This is a picture the police took at an event I was photographing. I recently filed a FOIP (Freedom Of Information and Privacy) Request to find out what information the Calgary Police Service have on me, mainly related to a case of brutality which I shot pictures of, which they destroyed, as part of a coverup in July 2009.
This photo wasn’t related to that. It was one of the times I was covering a protest. Police regularly document anybody attending certain types of protests. No context was given for this photo, so I’m not certain, but it looks like a pro-Marijuana rally in May 2010 at City Hall. The picture in the lower left was taken by me there.
They had one other photo of me, but I haven’t a clue where it was taken, since the only thing that could be made out was me. I know they have more, but aren’t releasing them (I love to snap pics of them snapping pics of me). I placed this image in a set with other images that feature law enforcement, including those with cameras.
Police monitoring is pretty heavy at any protest critical of the US foreign policy and/or our miltary operations. Perhaps, in fifty years, we’ll find there’s a PROFUNC2, complete with a list of everyone who attended such rallies (just as was done with "leftists" in the past with the first PROFUNC, only revealed this year, decades later).
I didn’t file a FOIP for a long period, because I knew they wouldn’t reveal much. I was correct. They did give a few interesting tidbits, but obviously they protected information about criminal activity on the part of the CPS (four white officers using needless violence on a single subdued nonwhite suspect and destruction of photos showing that).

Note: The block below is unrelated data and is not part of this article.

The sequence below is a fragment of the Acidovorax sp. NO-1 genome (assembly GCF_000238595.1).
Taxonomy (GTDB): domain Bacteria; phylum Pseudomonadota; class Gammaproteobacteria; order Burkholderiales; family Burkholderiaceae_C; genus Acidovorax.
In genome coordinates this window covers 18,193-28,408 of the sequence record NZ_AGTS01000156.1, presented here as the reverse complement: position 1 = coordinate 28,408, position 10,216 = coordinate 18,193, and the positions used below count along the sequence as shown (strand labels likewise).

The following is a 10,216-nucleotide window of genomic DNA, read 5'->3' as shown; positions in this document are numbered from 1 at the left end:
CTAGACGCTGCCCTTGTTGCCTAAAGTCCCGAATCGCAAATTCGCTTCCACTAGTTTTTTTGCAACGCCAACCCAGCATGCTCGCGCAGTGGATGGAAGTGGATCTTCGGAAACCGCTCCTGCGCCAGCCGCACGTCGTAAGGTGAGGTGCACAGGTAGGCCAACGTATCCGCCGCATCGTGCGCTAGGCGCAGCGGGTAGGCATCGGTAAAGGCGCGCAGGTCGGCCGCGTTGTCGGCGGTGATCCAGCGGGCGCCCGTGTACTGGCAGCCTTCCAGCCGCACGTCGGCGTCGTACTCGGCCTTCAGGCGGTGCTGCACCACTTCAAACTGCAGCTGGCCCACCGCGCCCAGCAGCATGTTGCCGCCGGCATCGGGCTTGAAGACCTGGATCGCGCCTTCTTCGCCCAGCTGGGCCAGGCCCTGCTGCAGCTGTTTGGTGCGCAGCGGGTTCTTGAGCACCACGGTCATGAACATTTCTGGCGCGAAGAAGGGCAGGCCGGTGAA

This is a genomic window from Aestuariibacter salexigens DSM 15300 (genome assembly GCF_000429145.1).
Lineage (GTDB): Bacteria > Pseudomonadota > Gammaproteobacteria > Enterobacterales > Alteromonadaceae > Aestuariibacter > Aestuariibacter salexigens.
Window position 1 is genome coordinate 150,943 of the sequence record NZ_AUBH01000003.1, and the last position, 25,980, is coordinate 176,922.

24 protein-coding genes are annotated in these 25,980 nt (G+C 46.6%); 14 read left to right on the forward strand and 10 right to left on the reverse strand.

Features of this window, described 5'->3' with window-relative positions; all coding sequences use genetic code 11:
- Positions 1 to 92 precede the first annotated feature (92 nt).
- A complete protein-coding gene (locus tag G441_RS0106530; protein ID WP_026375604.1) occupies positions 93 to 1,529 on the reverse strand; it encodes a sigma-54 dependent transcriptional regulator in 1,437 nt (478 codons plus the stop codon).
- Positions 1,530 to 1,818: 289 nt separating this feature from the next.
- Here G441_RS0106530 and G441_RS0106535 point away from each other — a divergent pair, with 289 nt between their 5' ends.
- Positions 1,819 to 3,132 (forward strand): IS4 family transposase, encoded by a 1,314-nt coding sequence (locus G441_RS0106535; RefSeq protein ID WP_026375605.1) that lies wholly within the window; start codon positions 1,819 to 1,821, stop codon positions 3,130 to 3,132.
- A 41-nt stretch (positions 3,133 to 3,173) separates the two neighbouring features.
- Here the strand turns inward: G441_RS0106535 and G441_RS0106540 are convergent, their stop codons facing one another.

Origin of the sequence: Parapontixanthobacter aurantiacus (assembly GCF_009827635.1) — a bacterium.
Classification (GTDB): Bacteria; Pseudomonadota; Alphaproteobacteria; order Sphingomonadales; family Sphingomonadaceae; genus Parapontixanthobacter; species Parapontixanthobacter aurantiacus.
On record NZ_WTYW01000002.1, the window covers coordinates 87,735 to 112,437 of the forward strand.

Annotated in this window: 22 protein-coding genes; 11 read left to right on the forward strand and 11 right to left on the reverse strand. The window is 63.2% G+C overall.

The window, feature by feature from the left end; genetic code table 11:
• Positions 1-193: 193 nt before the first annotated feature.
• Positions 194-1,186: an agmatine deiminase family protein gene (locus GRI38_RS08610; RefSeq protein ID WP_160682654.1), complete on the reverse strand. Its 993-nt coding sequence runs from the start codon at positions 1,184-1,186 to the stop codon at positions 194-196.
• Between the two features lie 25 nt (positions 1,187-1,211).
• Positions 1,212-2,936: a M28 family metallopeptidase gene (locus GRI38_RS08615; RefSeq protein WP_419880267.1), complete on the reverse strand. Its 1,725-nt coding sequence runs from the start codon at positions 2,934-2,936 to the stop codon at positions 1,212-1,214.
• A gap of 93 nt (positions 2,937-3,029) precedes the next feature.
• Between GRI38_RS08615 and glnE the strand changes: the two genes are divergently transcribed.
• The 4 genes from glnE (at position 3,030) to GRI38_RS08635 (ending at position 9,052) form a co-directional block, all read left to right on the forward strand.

They do cite policy which says:
Part 7, Chatper H (2) (3) "Police officers will neither facilitate nor limit the taking of photographs in public places of suspects in custody."
The FOIP response doesn’t uncover anything. It just makes the coverup that much more official.
Section 17(1) of the FOIP Act prevents disclosure of private information on third parties. They used this to refuse *any* information related to the arrest of the person I photographed. I asked for the non-personal details, but they are hiding everything. So, basically, police can violently assault a person, destroy photos of the assault, and then refuse to explain themselves, all in the name of "protecting" the person they assaulted.
One nice thing you should know, is that the police read every word I wrote on FlickR about the incident, and everything left in comments by folks like you. In one email between officers (referring to a link to the photo, which explained the incident) he said (these are snippets taken out of larger emails):
"It is important to read the comments right to the bottom."
"He has quite the following on this matter."
|Date Taken||2010-10-22 13:45:20|
This page was created by Rob’s FlickR Importer on May 20, 2021 @ 12:02 pm EDT.